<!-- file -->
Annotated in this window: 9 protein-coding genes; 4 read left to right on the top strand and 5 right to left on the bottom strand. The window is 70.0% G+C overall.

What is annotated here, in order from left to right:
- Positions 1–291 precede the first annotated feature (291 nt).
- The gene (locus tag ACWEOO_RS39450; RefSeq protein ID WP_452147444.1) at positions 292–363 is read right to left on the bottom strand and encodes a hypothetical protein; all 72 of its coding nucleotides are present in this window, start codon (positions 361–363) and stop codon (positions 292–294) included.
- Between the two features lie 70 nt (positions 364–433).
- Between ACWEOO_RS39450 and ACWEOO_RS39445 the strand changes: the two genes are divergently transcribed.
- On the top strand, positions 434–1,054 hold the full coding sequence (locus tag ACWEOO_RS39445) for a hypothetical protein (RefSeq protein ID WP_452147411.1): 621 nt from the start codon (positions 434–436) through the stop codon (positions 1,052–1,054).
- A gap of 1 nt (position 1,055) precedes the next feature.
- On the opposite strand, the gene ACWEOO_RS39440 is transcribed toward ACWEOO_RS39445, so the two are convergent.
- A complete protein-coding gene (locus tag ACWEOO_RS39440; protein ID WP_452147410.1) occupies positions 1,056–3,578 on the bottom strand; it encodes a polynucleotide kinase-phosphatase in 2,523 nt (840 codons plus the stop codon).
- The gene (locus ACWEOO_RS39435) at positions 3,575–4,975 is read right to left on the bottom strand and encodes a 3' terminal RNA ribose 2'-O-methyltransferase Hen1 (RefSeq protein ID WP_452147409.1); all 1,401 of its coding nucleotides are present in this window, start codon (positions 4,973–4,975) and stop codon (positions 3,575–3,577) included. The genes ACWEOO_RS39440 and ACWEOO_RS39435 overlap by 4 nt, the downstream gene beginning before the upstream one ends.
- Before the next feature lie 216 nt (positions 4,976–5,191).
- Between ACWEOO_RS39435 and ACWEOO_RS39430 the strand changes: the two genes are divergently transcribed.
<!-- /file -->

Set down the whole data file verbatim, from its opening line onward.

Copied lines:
Annotated in this window: 9 protein-coding genes; 4 read left to right on the top strand and 5 right to left on the bottom strand. The window is 70.0% G+C overall.

What is annotated here, in order from left to right:
- Positions 1–291 precede the first annotated feature (291 nt).
- The gene (locus tag ACWEOO_RS39450; RefSeq protein ID WP_452147444.1) at positions 292–363 is read right to left on the bottom strand and encodes a hypothetical protein; all 72 of its coding nucleotides are present in this window, start codon (positions 361–363) and stop codon (positions 292–294) included.
- Between the two features lie 70 nt (positions 364–433).
- Between ACWEOO_RS39450 and ACWEOO_RS39445 the strand changes: the two genes are divergently transcribed.
- On the top strand, positions 434–1,054 hold the full coding sequence (locus tag ACWEOO_RS39445) for a hypothetical protein (RefSeq protein ID WP_452147411.1): 621 nt from the start codon (positions 434–436) through the stop codon (positions 1,052–1,054).
- A gap of 1 nt (position 1,055) precedes the next feature.
- On the opposite strand, the gene ACWEOO_RS39440 is transcribed toward ACWEOO_RS39445, so the two are convergent.
- A complete protein-coding gene (locus tag ACWEOO_RS39440; protein ID WP_452147410.1) occupies positions 1,056–3,578 on the bottom strand; it encodes a polynucleotide kinase-phosphatase in 2,523 nt (840 codons plus the stop codon).
- The gene (locus ACWEOO_RS39435) at positions 3,575–4,975 is read right to left on the bottom strand and encodes a 3' terminal RNA ribose 2'-O-methyltransferase Hen1 (RefSeq protein ID WP_452147409.1); all 1,401 of its coding nucleotides are present in this window, start codon (positions 4,973–4,975) and stop codon (positions 3,575–3,577) included. The genes ACWEOO_RS39440 and ACWEOO_RS39435 overlap by 4 nt, the downstream gene beginning before the upstream one ends.
- Before the next feature lie 216 nt (positions 4,976–5,191).
- Between ACWEOO_RS39435 and ACWEOO_RS39430 the strand changes: the two genes are divergently transcribed.